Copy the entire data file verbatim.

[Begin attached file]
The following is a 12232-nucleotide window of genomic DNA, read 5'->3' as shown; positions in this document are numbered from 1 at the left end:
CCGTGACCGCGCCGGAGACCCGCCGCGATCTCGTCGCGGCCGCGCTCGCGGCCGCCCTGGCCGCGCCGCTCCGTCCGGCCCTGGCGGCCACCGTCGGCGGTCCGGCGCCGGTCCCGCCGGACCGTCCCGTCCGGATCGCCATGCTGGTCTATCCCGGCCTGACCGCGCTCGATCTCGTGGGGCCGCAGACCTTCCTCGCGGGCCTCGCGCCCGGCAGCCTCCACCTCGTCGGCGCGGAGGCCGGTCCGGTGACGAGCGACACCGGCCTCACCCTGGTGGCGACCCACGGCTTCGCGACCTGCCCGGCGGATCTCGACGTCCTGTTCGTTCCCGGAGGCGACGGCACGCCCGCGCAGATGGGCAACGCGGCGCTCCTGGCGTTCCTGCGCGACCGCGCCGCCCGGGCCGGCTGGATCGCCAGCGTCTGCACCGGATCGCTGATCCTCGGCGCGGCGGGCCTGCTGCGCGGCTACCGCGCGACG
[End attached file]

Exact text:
The following is a 12232-nucleotide window of genomic DNA, read 5'->3' as shown; positions in this document are numbered from 1 at the left end:
CCGTGACCGCGCCGGAGACCCGCCGCGATCTCGTCGCGGCCGCGCTCGCGGCCGCCCTGGCCGCGCCGCTCCGTCCGGCCCTGGCGGCCACCGTCGGCGGTCCGGCGCCGGTCCCGCCGGACCGTCCCGTCCGGATCGCCATGCTGGTCTATCCCGGCCTGACCGCGCTCGATCTCGTGGGGCCGCAGACCTTCCTCGCGGGCCTCGCGCCCGGCAGCCTCCACCTCGTCGGCGCGGAGGCCGGTCCGGTGACGAGCGACACCGGCCTCACCCTGGTGGCGACCCACGGCTTCGCGACCTGCCCGGCGGATCTCGACGTCCTGTTCGTTCCCGGAGGCGACGGCACGCCCGCGCAGATGGGCAACGCGGCGCTCCTGGCGTTCCTGCGCGACCGCGCCGCCCGGGCCGGCTGGATCGCCAGCGTCTGCACCGGATCGCTGATCCTCGGCGCGGCGGGCCTGCTGCGCGGCTACCGCGCGACG